The index of U.S. leading indicators rose for a fourth consecutive month, manufacturing surged in the Philadelphia area and jobless claims climbed less than forecast, signaling the world’s largest economy is accelerating.
“The soft patch is behind us,” said Jonathan Basile, an economist at Credit Suisse in New York. “We have a little more momentum. Employers are getting a bit more optimistic about the outlook and don’t need to cut costs like before.”
The Conference Board’s gauge of the outlook for the next three to six months climbed 0.5 percent for a second consecutive time, capping the biggest back-to-back gains since February-March, the New York-based research group said today. Factories in the Philadelphia region expanded at the fastest pace of the year, and the number of workers seeking jobless benefits over the past four weeks fell to the lowest level in two years.
The reports indicated Federal Reserve efforts to spur growth will yield results in coming months as rising stock prices, near record-low interest rates and an improving job market help Americans repair tattered finances. The data gave stocks, already climbing after Ireland moved closer to getting a financial rescue from the European Union, a further boost.
The Standard & Poor’s 500 Index rose 1.7 percent to 1,198.07 at 11:55 a.m. in New York. Treasury securities dropped, sending the yield on the benchmark 10-year note up to 2.94 percent from 2.88 percent late yesterday.
The Philadelphia Fed’s general economic index rose to 22.5, the highest level since December, from 1 a month earlier. Readings greater than zero signal expansion in the area covering eastern Pennsylvania, southern New Jersey and Delaware. The gauge was forecast to increase to 5, according to the median estimate of economists surveyed by Bloomberg News.
Applications for unemployment insurance payments rose by 2,000 to 439,000 in the week ended Nov. 13, Labor Department figures showed. The four-week moving average, a less volatile measure than the weekly figures, dropped to 443,000, the lowest level since September 2008.
“Growth is reaccelerating in the fourth quarter after a pretty sluggish third quarter,” said Jim O’Sullivan, global chief economist at MF Global Ltd. in New York. “It’s still unclear how much it’s reaccelerating and how far the acceleration will go.”
Estimates for the leading index of the 58 economists surveyed ranged from gains of 0.2 percent to 0.8 percent.
The biggest contributors to the increase in the leading indicators were the spread between short- and long-term interest rates, and increases in stock prices and the money supply.
Bernanke said on Oct. 15 that more monetary stimulus would be warranted because inflation was too low and unemployment was too high. This month, policy makers announced a plan to purchase another $600 billion in Treasury securities to keep interest rates low and prevent inflation from slowing much more.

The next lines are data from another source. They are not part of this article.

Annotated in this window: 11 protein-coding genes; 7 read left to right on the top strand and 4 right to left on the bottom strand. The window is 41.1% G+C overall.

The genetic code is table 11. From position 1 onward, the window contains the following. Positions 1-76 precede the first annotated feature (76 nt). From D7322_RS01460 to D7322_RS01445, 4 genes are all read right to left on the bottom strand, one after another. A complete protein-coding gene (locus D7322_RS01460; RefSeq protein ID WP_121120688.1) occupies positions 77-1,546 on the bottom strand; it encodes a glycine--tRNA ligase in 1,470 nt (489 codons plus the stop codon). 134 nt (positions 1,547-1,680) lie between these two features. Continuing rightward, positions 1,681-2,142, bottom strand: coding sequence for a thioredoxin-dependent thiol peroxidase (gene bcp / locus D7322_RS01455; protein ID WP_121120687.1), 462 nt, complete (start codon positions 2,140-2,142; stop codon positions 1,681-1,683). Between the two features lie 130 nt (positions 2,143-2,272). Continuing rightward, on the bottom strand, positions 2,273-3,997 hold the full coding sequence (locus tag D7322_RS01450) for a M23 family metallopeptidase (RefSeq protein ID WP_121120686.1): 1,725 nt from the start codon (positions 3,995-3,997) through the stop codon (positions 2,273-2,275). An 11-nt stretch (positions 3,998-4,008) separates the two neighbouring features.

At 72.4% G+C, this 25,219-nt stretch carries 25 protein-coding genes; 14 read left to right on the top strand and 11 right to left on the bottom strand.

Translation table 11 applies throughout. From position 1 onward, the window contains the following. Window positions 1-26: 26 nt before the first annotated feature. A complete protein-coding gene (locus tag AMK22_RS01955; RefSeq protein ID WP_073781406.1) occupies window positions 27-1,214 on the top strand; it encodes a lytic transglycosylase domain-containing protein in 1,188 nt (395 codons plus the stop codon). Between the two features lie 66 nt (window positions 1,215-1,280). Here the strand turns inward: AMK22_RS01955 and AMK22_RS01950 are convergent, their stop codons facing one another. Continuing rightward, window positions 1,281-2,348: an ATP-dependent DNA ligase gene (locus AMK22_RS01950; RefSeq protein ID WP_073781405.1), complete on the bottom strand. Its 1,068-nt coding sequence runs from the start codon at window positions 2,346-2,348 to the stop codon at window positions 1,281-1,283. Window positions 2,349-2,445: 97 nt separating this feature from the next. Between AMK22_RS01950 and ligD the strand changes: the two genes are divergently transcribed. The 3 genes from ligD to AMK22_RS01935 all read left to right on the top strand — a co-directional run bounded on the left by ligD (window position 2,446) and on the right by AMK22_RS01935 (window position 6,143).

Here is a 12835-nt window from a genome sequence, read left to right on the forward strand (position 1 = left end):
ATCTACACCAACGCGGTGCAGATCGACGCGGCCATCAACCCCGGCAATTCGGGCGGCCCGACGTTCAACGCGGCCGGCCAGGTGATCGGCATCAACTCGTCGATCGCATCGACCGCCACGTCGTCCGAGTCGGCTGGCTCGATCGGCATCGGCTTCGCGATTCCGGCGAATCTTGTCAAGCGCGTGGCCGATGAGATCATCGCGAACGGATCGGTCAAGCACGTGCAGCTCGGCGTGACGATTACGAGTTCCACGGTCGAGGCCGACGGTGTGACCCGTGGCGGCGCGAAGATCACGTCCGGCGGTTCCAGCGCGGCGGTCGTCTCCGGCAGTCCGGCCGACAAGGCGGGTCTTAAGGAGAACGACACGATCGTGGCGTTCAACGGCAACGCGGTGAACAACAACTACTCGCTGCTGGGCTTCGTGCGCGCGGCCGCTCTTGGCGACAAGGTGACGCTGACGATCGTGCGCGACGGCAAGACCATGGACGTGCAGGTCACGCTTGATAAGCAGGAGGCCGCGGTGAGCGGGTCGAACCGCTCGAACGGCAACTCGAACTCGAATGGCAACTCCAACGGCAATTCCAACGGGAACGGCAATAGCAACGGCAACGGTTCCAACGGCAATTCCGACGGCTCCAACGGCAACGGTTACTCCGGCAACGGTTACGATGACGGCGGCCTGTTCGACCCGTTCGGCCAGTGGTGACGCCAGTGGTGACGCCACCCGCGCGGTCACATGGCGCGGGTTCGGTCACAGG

Shares rallied last month in anticipation of the Fed’s action. The October gain in the S&P 500 followed an 8.8 percent increase prior month, the best back-to-back performance in more than a year.
The Conference Board’s index of coincident indicators, a gauge of current economic activity, rose 0.1 in October after no change the prior two months. The gauge tracks payrolls, incomes, sales and production — the measures used by the National Bureau of Economic Research to determine the beginning and end of U.S. recessions.
The index of lagging indicators increased 0.1 percent last month. The index measures business lending, length of unemployment, service prices and ratios of labor costs, inventories and consumer credit.
Seven of the 10 indicators that make up the leading index are known ahead of time: stock prices, jobless claims, building permits, consumer expectations, the yield curve, factory hours and supplier delivery times. The Conference Board estimates new orders for consumer goods, bookings for capital goods and money supply adjusted for inflation.
Gains in incomes and stock prices are helping households repair tattered finances more than a year into the economic recovery that began in June 2009.
Bank of America Corp., the biggest lender in the U.S., earmarked $5.6 billion for credit losses in the third quarter, down from $8.1 billion in the second quarter and $11.7 billion a year earlier. Net write-offs of uncollectible loans at the Charlotte, North Carolina-based lender declined 25 percent.
“Everything we see points to a continued recovery, albeit a slow recovery,” Bank of America Chief Executive Officer Brian T. Moynihan said at a company-sponsored conference Nov. 16. Commercial lending is starting to turn around and consumers are spending more on leisure, he said.
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